Brian and I had a restful night anchored in the Brickhill River; the waters were calm, no bobbing around in currents. Today we would explore the Cumberland Island National Seashore, a location about which we’ve heard many cruisers rave. We kayaked ashore at Plum Orchard where there is dock access to the island.
We first visited Plum Orchard; winter vacation home built in 1898 by Thomas Carnegie (brother to steel entrepreneur Andrew Carnegie) and his wife Lucy. Plum Orchard was intended for the Carnegie’s son, George, and wife, Margaret Thaw. Lucy maintained the deed to the mansion, however, never turning it completely over to her son.
We had a very knowledgeable National Park Service guide for our private tour of Plum Orchard. Not only did our guide share all the facts pertaining to the mansion, he also spent 10-years living aboard a 27-foot sailboat in the Bahamas and shared a wealth of knowledge pertaining to fishing. Most importantly he instructed Brian how to filet a conch and gave a great tip for removing the intestines of a spiny lobster. He also recommended stockable grocery items that will be expensive in the Bahamas, such as coffee and tomato sauce.
Back to the mansion…The Carnegie’s began building on Cumberland Island in 1884 on the site of the Dungeness foundation. The Dungeness was a four-story home built in the 1790’s by Catherine Greene, widow of Revolutionary War hero General Nathaniel Greene. (We haven’t seen the Dungeness remains yet, it is located on the south end of the island.) The Carnegies wintered on Cumberland Island. Plum Orchard was yet another example of wealth without income taxes in the early 1900’s. The Carnegie children did not have to work after their uncle hit it big in the steel industry. What else to do with all this money then build vacation homes? Much like the homes we toured in Newport, Plum Orchard was filled with leisure; hunting, fishing, squash, guests, etc. When Lucy’s son, George, died his wife vacated Plum Orchard to live with her new husband. Plum Orchard was given to Lucy’s daughter, Nancy. Nancy, her second husband, and five children seemed to most use and enjoy the home. During summers the home was run by caretakers to maintain the grounds, animals, and house.
Entrance – this fireplace nook was likely the warmest spot in the house.
Gun Room – This 1898 piano is tuned, we played a round of Chopsticks. There were two of the tortoise shell looking Tiffany’s lamps in the room. The glass was twisted intricately on the inside of the shade to form the shell-look on the outside. The Gun Room displayed all of the guns and various animal heads from prized hunts. The Carnegies did venture to the arctic; old photos of the decor in the home show a polar bear rug in the entrance hallway. The cupboard behind the piano housed ammunition in neatly organized drawers.
Wife, Margaret’s bathroom – took this pic to note the rain shower head, no messing around in those days! The Mrs’ bathroom also had a bideau and heated towel racks. The knobs on the tub adjustments in all the bathrooms had ‘Hot’ ‘Cold’ and ‘Shampoo’ the latter of which had a small ring to hold a dispenser. All the bathrooms were also equipped with match holders to strike when business was done.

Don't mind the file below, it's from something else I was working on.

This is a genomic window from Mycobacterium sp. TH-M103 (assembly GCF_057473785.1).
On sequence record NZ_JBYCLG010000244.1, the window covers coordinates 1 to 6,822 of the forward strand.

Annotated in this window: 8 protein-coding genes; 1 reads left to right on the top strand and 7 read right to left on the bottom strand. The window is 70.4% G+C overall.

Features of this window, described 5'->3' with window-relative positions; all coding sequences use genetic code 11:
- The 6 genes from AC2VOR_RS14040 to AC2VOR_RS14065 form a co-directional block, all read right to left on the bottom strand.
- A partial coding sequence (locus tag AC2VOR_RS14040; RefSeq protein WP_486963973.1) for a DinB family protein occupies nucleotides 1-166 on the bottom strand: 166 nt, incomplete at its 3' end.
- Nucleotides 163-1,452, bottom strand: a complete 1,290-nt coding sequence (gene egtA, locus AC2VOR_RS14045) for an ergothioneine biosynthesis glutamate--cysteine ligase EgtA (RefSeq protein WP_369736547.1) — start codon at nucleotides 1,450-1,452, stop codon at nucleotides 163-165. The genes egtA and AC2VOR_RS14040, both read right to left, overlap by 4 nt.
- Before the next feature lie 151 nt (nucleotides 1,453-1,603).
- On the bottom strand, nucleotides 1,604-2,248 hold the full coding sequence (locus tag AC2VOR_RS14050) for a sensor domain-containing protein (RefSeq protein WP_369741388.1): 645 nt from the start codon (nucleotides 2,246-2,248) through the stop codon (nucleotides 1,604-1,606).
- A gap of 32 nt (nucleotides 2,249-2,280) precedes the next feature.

We had a bit of dress-up fun in George’s dressing room.
Upstairs family hallway – are you thinking ‘The Shining!?’ There was a skylight, original, just above where we took this photo. The servants had a separate, parallel hallway. The servant hallway was painted an obnoxious taxi-yellow and had glass octagon shaped doorknobs so they would know in the dark that they were in the appropriate location. The doorknobs in the family area of the house were round and smooth glass.
Butler’s Pantry – the Carnegies often served cold meals to their guests to show-off their refrigeration. The pantry held 400 place settings in the cupboards.
We really enjoyed our tour of Plum Orchard. Now off to the trails!
The scenery on Cumberland Island was very new to us and it changed as we traversed the island. We first walked through forests of Live Oak trees draped in Irish Moss.
Scampering lizards kept us on alert for what other creatures may lurk in the forest!
We passed by swampy areas.
Nearing the oceanside of the island, we found tall, thin pines and sand dunes. And still lizards!
The Atlantic Ocean
Brian found some turtle eggs. We hope they hatched and ventured into the sea rather than were eaten by raccoons or snakes.
Debris from the ocean, littered with plastic bottles and flip-flops.
We left the beach and picked up an ATV trail. Yes, eventually we realized it wasn’t a trail. It led us back to the beach. Rather than use our good sense, which we seem to use out on the water, Brian decided to continue through the dunes until we found the real trail and I followed. It was a looonnng walk!
Attack prickly plants!
Trekking up an untouched dune. King of the mountain!
Bright purple berry plant that I hope to identify, it was very pretty.
This was NOT a marker to the trail. Maybe marking a turtle nest, but no real evidence of that either. Most likely marking our 18th mile walked today.
Ocean debris – this HUGE wood frame piece from something HUGE.
So happy to find the actual trail!
Back on the road, Brian’s keen eyes spotted an alligator in a marshy area that we passed. This was only his snout and eyes so we think he was quite large.
Another alligator farther down the trail.
We crossed bridges over ponds that lead into the marsh. No alligators here.
Armadillos! We spotted 5 armadillos in the brush along our way back. They were super cute, hopping around like armored chinchillas!
This mushroom was truly this vibrant orange, no photo shopping here! Wonder if it’s edible?
There are wild horses on Cumberland Island known as “marsh tackies.” We saw hoof prints everywhere and dodged piles of manure, but never spotted a single horse. Maybe next time…